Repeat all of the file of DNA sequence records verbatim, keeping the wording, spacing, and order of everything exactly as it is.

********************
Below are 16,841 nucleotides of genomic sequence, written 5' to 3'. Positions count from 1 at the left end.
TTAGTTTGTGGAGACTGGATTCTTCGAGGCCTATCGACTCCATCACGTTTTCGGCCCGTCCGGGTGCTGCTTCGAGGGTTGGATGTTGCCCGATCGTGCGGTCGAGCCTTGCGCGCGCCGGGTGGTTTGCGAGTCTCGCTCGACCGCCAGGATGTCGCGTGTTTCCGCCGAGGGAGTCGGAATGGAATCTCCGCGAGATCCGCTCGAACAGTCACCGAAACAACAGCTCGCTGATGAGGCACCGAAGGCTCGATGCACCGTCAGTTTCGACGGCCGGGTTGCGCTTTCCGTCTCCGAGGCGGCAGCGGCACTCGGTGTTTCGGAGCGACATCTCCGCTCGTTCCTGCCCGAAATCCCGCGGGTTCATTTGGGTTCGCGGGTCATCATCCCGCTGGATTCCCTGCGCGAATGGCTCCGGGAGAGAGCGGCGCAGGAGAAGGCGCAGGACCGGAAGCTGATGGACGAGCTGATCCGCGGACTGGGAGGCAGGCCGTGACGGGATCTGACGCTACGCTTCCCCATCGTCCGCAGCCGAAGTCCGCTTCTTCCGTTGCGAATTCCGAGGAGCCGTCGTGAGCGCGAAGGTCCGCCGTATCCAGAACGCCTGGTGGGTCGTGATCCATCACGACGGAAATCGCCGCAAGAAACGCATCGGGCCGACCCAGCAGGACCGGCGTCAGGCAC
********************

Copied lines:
Below are 16,841 nucleotides of genomic sequence, written 5' to 3'. Positions count from 1 at the left end.
TTAGTTTGTGGAGACTGGATTCTTCGAGGCCTATCGACTCCATCACGTTTTCGGCCCGTCCGGGTGCTGCTTCGAGGGTTGGATGTTGCCCGATCGTGCGGTCGAGCCTTGCGCGCGCCGGGTGGTTTGCGAGTCTCGCTCGACCGCCAGGATGTCGCGTGTTTCCGCCGAGGGAGTCGGAATGGAATCTCCGCGAGATCCGCTCGAACAGTCACCGAAACAACAGCTCGCTGATGAGGCACCGAAGGCTCGATGCACCGTCAGTTTCGACGGCCGGGTTGCGCTTTCCGTCTCCGAGGCGGCAGCGGCACTCGGTGTTTCGGAGCGACATCTCCGCTCGTTCCTGCCCGAAATCCCGCGGGTTCATTTGGGTTCGCGGGTCATCATCCCGCTGGATTCCCTGCGCGAATGGCTCCGGGAGAGAGCGGCGCAGGAGAAGGCGCAGGACCGGAAGCTGATGGACGAGCTGATCCGCGGACTGGGAGGCAGGCCGTGACGGGATCTGACGCTACGCTTCCCCATCGTCCGCAGCCGAAGTCCGCTTCTTCCGTTGCGAATTCCGAGGAGCCGTCGTGAGCGCGAAGGTCCGCCGTATCCAGAACGCCTGGTGGGTCGTGATCCATCACGACGGAAATCGCCGCAAGAAACGCATCGGGCCGACCCAGCAGGACCGGCGTCAGGCAC